Throughout the week, I follow-up with counselors and volunteers for any issues that arose, and if those issues aren't smoothed out by Thursday, then I prepare myself for dealing with poor volunteer evaluations (given by counselors). I review the evaluations that are turned in on Thursday mornings, and sometimes I go out to meet with volunteers who need a "come to Jesus meeting" (for lack of a better term). Using the counselors' evaluations and my own observations, an evaluation is completed on each teen volunteer, each week. These evaluations are distributed on Friday mornings (more about that soon).

On Thursday afternoon, I make edits to the following week's cabin list and then devise the volunteers' break schedule based on cabin ratios for counselors/volunteers and campers at specific times of the day. I also spend time making copies of volunteer health forms, to put in a binder that is updated weekly and kept in the Health Care Center, should a volunteer take medications or in the case that an emergency arises (yes, this has happened this summer). If volunteer issues or other situations occur throughout the week, these tasks may get pushed off until late Thursday afternoon, at which point, I may have to stay later in the day to make sure it is all done before the closing ceremony on Friday.

Friday: I print a certificate for the recipient of the Volunteer of the Week award, which is voted on by counselors at their Thursday night meeting. In the morning, I try to attend to last minute business, such as phone calls or e-mails, getting camper signatures on a thank-you card for our corporate volunteers, following up with last-minute volunteer issues, and checking on the status of the laundry in the Health Care Center (health care assistants' duties). This often translates to me running around camp looking rather frazzled as I rush to get it all done before the start of closing ceremonies.

At 10 a.m., I head over the the Commons building to set up the camp store and help our Grant Writer with camper check-up, as well as the distribution of free camper tickets to a camp fundraiser at our local water park. Closing ceremony starts at 10:30, and sometimes I finish up volunteer evaluations while counselors distribute camper awards. Toward the end of the ceremony, I take the floor to thank our corporate and teen volunteers, and present the award for Volunteer of the Week. Since I am new to the position, and counselors spend so much more time with the volunteers, I use a counselor-provided "nomination form" to explain why this person has received the award.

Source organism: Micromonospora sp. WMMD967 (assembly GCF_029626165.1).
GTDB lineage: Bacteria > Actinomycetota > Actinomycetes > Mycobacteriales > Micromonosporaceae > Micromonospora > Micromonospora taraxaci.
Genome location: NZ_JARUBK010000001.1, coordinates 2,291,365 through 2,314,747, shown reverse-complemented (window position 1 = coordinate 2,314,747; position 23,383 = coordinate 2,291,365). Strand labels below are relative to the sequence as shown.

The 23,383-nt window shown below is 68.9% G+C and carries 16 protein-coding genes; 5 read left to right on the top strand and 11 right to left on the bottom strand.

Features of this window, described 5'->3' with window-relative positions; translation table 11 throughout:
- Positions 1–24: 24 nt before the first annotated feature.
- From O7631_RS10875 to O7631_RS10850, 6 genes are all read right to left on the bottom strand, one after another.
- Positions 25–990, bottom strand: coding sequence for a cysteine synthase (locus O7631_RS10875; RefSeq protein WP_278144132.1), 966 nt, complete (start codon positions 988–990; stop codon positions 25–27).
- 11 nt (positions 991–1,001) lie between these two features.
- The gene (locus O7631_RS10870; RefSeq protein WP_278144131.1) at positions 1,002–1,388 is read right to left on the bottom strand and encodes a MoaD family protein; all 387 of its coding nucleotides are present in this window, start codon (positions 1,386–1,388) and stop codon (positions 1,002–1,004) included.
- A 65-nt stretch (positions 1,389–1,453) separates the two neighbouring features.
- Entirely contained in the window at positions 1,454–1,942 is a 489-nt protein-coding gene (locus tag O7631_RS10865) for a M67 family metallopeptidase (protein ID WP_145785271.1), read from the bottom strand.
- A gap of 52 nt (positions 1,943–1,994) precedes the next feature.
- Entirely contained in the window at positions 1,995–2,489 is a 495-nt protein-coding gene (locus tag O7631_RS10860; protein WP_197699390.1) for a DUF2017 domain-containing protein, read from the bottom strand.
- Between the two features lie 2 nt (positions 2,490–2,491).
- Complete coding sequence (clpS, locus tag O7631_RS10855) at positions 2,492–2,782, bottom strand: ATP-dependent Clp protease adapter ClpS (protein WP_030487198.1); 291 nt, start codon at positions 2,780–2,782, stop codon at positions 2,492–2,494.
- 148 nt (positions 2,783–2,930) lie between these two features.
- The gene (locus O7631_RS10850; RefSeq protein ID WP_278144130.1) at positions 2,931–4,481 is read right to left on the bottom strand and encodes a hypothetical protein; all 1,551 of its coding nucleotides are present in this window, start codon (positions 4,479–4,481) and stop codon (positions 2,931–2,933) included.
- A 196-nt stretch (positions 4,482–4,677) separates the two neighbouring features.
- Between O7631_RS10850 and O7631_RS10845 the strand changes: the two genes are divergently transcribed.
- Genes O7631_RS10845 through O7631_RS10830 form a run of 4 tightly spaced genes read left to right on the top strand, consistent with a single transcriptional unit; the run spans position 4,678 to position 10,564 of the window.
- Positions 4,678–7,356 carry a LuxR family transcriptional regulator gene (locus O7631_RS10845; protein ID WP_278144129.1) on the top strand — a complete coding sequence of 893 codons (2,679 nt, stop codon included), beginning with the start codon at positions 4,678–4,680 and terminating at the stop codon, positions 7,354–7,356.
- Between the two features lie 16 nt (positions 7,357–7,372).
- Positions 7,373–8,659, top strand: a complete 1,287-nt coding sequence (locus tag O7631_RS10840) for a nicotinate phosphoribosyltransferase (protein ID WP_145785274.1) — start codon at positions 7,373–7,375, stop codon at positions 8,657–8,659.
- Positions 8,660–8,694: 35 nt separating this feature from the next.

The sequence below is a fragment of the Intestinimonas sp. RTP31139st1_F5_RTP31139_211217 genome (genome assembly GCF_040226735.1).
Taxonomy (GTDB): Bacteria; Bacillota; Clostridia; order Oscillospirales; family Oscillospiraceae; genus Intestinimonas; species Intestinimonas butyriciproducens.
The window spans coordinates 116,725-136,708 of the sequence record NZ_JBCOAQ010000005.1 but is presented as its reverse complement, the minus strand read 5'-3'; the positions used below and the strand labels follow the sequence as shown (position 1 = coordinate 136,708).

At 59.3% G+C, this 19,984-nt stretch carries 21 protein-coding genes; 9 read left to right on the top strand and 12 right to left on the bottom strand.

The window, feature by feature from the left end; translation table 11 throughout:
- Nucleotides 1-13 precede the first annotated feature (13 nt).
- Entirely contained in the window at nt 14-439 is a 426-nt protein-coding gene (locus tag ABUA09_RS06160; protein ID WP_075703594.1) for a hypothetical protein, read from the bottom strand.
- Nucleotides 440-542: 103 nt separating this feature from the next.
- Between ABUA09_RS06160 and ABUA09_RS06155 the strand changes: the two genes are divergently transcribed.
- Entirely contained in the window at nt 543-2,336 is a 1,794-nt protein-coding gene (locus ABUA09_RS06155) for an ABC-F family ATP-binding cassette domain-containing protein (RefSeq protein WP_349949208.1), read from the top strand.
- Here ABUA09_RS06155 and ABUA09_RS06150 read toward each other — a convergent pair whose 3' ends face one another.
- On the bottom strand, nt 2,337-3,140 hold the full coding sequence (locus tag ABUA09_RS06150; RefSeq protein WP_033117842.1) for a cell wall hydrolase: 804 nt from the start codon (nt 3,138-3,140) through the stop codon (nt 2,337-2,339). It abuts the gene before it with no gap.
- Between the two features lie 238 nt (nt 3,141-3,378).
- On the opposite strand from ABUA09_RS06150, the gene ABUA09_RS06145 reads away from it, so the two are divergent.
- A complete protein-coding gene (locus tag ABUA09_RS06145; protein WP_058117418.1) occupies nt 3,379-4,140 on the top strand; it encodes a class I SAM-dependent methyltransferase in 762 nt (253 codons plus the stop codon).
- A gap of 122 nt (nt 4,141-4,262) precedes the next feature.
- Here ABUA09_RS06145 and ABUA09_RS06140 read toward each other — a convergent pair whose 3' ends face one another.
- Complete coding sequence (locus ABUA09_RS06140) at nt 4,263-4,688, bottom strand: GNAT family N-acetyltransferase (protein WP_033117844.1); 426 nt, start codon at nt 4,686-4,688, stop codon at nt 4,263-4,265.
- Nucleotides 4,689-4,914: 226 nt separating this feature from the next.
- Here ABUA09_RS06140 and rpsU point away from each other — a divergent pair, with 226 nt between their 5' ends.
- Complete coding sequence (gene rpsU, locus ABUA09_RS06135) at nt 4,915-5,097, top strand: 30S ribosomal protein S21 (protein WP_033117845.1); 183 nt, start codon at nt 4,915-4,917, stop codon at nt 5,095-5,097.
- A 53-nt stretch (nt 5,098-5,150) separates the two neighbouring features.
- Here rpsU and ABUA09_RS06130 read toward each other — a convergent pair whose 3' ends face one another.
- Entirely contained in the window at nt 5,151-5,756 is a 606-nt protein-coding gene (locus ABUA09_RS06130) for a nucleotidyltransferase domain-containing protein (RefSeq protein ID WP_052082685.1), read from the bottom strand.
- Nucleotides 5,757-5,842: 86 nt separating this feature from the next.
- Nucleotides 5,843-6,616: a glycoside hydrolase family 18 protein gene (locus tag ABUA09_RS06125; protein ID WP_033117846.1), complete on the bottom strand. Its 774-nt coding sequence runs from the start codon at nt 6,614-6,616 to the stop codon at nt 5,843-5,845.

After the closing ceremony, I herd the teen volunteers into our "staff lounge" for a short meeting. There, I thank them for their hard work, and ask them to complete an evaluation describing their experiences for the week. At this time, I distribute their evaluations and ask them to look over the evaluation, ask any questions they have, and sign the sheet which will be kept in their file. I also talk about opportunities for volunteering at weekend camps, and hand out a flyer announcing an end-of-the summer picnic to be held on the last day of summer camp. On their way out of the meeting, I thank them again and explain the process for packing up their stuff when their parents pick them up.

Once the volunteers head out, I head back to the office to tie up any loose ends for the week, and make sure that everything is ready to start another week of camp on Sunday. On a good day, I can be out of camp by 1:30 on Friday afternoons. Then, I head to my apartment, grab a bite for a late lunch, and crash on the couch with my remote and the DVR. Can anyone say TGIF?! my one day off (aka: the day Lauren does absolutely nothing)...and then it's back to work on Sunday to do it all over again!

Sheesh. I didn't realize how much stuff I do in a typical week! Well, I guess now it makes sense as to why I'm so darn exhausted at the end of it all. In any case, the summer is nearly over now, but that doesn't mean my job is going to be any less interesting. Okay, maybe it will be (slightly), but I'll be sure to let you know what weekend camps look like, as well as fall recruiting, and later, the interview/application intake process. At this rate, I'll never be bored... right? :)

Until later.

P.S. I have to say, the perk of three free meals a day at camp, sure is a great one! I haven't grocery shopped since at least mid-June, and I'm quite okay with that!